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San Diego doesn’t have enough shelter beds for all the homeless residents in the city seeking them.
Just 37 percent of the 6,620 referrals by outreach workers and police officers ultimately resulted in a homeless resident shelter being placed in shelter during a nearly six-month period that ended in mid-September, a Voice of San Diego analysis of shelter referrals routed through the San Diego Housing Commission reveals
That means nearly two thirds of referrals in an average week didn’t lead to someone who wanted shelter moving into a bed, despite the push to add hundreds of city-funded shelter beds over the last year.
The leading cause of referrals going unfulfilled was simply that there weren’t enough of them, said Lisa Jones, the Housing Commission’s executive vice president of strategic initiatives. That includes when there wasn’t a bed that met specific needs, such as bottom bunks for seniors.
“The data indicate that the need for shelter currently exceeds the available inventory,” Jones wrote in an email.
The evidence of that need is clear on weekday mornings outside the city’s Homelessness Response Center in East Village, where homeless residents line up to see if they can get a bed. During the week of Sept. 12, records show the center made 90 referrals. Nineteen led to a shelter placement.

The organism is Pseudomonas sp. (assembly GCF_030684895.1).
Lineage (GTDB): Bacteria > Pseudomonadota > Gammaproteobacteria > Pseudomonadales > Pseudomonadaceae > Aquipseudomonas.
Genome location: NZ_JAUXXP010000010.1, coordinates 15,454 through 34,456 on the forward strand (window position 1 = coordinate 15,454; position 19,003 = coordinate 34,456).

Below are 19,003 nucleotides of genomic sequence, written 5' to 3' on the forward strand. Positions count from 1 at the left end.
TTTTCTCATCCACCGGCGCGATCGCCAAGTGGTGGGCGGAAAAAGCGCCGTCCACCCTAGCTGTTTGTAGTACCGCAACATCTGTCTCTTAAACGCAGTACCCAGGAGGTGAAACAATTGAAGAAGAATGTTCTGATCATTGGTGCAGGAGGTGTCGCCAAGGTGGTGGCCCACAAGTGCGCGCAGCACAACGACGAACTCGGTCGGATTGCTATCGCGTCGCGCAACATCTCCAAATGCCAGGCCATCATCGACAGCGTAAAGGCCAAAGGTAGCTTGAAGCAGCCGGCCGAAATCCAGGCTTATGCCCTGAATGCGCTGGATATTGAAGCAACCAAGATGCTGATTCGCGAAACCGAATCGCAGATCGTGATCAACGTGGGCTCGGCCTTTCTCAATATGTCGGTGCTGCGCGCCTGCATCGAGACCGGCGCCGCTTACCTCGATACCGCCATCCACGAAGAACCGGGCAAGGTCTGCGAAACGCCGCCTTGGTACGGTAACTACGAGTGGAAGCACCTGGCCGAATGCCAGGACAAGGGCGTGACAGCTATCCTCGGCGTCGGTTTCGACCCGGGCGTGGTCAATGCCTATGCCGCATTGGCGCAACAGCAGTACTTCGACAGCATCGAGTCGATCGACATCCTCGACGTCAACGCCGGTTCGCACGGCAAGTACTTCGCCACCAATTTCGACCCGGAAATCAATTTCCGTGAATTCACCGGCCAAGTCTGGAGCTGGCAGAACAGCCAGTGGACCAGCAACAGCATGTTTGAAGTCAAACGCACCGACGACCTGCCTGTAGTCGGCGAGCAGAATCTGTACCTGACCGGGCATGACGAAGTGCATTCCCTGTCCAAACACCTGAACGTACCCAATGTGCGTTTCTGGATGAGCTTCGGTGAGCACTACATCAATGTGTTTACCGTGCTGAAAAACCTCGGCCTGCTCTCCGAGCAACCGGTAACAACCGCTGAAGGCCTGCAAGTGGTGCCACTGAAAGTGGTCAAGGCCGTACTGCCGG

Service providers, police officers and workers at the Homelessness Response Center refer people to shelter through a coordinated process. Outreach workers and others share details on folks who want a shelter bed, and the program identifies an option that best meets the person’s needs.
A shortage of suitable beds isn’t the sole reason referrals can go unfulfilled, though it is the most common one.
Jones said other reasons include being unable to find the person who has requested a shelter bed, the person changing their mind after a referral, failure to show up at the shelter they are matched to and temporary suspension from a shelter program.
There’s a core math problem behind the prime reason for unfulfilled requests.
The city now has 1,742 shelter beds, including about 300 it’s added this year alone. Those 1,742 beds can’t fully accommodate the nearly 2,500 homeless residents documented living outdoors in the city during the region’s most recent point-in-time count, a total widely considered an undercount. Many people also remain in shelters for months as they seek a longer-term or permanent home, meaning their beds aren’t available for others.
Homeless residents, outreach workers, police officers and advocates have long bemoaned the lack of openings for people who want to move inside. Those concerns have grown louder during the pandemic and amid increasing homelessness among seniors and other medically vulnerable people.
City and Housing Commission officials are frank about the need for more shelter beds.
Hafsa Kaka, who leads the city’s Homelessness Strategies and Solutions Department, told the City Council last month that officials expect to add nearly 250 more beds this fall to reach a total of nearly 2,000 beds. Kaka said the new beds will include options that provide private spaces for seniors and families. Previous additions this year include non-congregate beds for seniors at a South Bay hotel, a 40-bed shelter for homeless women and two shelters with stepped-up services for people with behavioral health challenges.
Kaka noted that the city’s 2019 homelessness plan, which was written before the pandemic increased housing instability, projected the need for another 200 beds on top of what the city’s already on track to deliver.